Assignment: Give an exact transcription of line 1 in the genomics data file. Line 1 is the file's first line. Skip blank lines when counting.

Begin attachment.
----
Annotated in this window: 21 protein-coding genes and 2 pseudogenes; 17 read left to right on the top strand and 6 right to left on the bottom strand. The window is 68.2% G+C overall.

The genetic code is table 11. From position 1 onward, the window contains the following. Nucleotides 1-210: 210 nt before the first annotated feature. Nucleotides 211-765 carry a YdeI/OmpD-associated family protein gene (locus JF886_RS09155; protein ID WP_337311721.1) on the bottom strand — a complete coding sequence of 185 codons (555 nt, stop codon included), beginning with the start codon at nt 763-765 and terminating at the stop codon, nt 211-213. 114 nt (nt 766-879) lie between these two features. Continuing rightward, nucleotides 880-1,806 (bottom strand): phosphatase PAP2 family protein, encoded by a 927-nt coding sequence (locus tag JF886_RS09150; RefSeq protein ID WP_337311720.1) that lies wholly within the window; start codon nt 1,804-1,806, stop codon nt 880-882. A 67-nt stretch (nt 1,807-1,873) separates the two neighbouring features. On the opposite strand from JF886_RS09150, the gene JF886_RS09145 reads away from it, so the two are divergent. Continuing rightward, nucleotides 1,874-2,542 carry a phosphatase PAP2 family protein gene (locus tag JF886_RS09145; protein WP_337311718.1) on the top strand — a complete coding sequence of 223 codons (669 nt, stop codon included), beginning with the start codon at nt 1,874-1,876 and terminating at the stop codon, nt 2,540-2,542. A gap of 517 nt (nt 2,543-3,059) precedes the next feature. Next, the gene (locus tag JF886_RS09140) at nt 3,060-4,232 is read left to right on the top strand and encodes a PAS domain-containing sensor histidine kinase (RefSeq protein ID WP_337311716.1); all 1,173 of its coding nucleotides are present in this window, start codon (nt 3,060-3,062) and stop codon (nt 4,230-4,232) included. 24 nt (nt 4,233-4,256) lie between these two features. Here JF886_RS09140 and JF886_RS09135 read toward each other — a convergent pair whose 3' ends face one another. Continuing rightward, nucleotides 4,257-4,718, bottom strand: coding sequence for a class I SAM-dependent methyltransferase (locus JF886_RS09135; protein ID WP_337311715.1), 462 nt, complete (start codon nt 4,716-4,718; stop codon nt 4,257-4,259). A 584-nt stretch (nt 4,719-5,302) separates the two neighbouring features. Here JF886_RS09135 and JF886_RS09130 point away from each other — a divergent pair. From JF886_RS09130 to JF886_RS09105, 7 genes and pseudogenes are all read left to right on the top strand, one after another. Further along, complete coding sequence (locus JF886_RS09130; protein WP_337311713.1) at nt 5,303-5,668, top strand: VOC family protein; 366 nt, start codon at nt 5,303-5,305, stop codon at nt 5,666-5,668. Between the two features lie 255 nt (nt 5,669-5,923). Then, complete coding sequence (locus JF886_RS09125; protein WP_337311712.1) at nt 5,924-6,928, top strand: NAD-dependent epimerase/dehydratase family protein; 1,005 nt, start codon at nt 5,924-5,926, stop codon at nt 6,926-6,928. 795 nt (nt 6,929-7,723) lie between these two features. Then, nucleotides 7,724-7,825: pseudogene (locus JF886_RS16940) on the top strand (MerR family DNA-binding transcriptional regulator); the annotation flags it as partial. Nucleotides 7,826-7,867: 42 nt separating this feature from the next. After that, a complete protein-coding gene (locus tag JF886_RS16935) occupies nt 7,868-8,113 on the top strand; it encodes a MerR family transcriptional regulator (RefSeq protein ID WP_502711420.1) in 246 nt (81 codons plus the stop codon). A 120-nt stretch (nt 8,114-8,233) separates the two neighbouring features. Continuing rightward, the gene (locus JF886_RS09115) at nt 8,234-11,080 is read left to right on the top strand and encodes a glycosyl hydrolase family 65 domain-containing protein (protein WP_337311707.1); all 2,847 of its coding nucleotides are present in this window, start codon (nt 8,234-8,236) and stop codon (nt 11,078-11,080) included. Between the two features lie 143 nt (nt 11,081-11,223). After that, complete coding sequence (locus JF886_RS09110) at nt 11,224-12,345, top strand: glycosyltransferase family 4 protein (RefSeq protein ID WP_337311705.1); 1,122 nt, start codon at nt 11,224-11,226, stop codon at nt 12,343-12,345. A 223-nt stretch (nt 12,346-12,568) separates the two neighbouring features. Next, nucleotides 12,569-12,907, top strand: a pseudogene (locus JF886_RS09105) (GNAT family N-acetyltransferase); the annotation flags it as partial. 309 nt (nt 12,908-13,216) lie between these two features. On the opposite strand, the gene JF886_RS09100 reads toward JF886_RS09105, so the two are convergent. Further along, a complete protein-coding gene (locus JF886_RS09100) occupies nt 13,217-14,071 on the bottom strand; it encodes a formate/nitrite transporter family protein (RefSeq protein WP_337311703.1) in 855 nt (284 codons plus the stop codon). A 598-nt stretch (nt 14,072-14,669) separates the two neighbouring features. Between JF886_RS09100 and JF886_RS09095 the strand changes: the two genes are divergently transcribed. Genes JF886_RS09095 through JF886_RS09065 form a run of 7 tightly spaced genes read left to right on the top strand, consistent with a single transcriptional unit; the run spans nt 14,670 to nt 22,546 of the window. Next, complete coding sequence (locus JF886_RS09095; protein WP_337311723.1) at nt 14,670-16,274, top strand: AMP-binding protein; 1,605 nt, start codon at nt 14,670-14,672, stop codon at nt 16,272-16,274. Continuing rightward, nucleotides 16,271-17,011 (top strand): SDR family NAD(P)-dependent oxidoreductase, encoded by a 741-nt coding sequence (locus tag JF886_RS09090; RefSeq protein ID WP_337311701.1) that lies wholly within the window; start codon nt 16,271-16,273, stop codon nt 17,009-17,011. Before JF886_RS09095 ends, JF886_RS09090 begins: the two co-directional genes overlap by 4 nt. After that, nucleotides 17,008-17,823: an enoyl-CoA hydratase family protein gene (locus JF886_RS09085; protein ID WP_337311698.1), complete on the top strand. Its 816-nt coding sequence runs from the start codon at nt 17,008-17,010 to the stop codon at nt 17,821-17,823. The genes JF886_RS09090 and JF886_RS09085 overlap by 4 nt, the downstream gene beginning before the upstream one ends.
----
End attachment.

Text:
Annotated in this window: 21 protein-coding genes and 2 pseudogenes; 17 read left to right on the top strand and 6 right to left on the bottom strand. The window is 68.2% G+C overall.